The unexpected death of Supreme Court Justice Antonin Scalia is fueling the debate over whether President Obama should nominate a successor to the bench.
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Former U.S. Attorney General Alberto Gonzales, who served in George W. Bush’s Administration, explained why the president’s decision is so critical.
“Other than putting young men and women into harm’s way and going to war, the decision by the President of the United States who to put on the Supreme Court is probably the most important one that person has to make,” Gonzales told the FOX Business Network’s Maria Bartiromo.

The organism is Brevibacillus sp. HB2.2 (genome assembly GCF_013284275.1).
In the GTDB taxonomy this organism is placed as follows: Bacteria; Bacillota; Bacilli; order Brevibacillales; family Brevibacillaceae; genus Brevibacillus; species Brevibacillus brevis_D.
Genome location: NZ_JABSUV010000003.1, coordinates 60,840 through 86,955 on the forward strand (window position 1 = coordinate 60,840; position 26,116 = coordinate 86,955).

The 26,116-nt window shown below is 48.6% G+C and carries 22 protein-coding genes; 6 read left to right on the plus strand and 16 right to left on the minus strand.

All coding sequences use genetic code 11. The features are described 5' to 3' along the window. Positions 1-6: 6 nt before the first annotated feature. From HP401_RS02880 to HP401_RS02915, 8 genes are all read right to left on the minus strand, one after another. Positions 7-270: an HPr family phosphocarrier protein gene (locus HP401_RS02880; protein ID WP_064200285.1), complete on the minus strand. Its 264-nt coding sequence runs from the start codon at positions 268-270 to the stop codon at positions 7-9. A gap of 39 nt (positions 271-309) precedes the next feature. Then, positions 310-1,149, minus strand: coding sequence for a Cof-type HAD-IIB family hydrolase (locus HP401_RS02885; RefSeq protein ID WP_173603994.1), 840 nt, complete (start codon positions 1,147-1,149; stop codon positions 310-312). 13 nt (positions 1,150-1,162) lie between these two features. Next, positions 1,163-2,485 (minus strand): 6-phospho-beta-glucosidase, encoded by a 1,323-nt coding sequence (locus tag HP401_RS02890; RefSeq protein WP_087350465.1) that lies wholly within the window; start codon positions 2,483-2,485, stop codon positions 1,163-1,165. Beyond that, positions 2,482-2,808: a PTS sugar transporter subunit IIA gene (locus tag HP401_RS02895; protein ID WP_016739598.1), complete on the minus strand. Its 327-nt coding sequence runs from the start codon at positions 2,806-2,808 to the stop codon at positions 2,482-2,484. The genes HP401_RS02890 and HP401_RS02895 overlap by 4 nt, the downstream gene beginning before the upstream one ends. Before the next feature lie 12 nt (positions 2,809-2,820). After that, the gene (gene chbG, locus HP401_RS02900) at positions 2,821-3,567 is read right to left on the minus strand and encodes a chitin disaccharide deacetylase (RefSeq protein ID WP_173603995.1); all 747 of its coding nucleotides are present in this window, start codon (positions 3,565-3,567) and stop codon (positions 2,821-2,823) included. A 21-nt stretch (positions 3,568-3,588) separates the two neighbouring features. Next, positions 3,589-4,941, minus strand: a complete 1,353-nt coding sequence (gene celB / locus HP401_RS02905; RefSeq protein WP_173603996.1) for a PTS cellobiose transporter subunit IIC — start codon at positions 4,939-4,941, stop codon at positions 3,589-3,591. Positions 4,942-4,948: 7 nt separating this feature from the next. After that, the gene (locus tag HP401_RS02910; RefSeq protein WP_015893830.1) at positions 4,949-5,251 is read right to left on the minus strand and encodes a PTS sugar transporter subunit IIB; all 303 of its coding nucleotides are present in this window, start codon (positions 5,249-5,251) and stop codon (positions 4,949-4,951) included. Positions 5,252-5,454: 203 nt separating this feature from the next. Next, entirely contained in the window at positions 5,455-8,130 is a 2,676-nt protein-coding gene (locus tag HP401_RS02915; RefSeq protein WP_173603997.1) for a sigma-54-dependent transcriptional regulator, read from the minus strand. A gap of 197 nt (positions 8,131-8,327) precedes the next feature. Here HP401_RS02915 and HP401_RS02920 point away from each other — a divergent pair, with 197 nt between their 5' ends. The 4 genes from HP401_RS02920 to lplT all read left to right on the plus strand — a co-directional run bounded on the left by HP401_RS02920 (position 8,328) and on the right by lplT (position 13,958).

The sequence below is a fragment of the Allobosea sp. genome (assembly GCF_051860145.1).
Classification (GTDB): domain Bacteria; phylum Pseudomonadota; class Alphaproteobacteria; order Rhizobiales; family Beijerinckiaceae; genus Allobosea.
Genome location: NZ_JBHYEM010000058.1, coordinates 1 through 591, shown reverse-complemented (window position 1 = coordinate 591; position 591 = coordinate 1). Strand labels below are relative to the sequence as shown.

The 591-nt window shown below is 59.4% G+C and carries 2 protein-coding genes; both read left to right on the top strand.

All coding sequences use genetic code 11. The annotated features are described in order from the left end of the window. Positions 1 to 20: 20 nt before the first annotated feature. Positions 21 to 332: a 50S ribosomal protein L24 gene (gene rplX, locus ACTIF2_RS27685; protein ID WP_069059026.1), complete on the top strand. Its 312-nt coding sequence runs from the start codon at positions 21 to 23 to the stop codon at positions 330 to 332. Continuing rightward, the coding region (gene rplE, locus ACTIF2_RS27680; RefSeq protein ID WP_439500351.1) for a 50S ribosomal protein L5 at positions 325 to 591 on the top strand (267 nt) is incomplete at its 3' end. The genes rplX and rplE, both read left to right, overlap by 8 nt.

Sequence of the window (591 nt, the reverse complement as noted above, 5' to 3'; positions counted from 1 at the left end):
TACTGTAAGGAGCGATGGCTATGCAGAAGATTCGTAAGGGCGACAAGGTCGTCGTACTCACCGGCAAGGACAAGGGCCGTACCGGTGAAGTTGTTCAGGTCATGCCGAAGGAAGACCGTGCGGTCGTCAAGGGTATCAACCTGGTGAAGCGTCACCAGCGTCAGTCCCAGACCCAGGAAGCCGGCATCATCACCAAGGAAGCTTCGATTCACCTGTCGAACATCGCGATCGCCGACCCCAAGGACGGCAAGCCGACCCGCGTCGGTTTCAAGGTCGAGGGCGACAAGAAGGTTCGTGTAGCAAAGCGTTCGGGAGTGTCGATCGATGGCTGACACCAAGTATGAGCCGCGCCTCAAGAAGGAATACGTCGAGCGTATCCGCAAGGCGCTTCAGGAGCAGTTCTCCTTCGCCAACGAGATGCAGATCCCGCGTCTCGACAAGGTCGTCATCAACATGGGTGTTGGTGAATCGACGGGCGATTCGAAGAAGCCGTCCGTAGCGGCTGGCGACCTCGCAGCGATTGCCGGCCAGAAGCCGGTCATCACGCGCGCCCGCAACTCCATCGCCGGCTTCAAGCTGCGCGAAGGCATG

He added: “It represents potentially the president’s most lasting legacy because that person’s decisions on the bench following a lifetime appointment will far outlast the president’s term and the president’s policy.”
Scalia, known for being a very influential and conservative justice, was appointed to the bench by President Reagan in 1986.
Many Republicans do not believe President Obama should nominate a successor during an election year. And Gonzales warned that if the selection process becomes too political it could cause problems for the GOP-led Senate.
“Obviously the art of judging should not be political, but often the selection of a judge becomes very political,” he said. “I think that’s what we’re witnessing right now. There is a danger for the Senate as well, because if it appears that it has become so political and it frustrates the American people and further disgusts the American people, then the Republicans could lose control of the Senate.”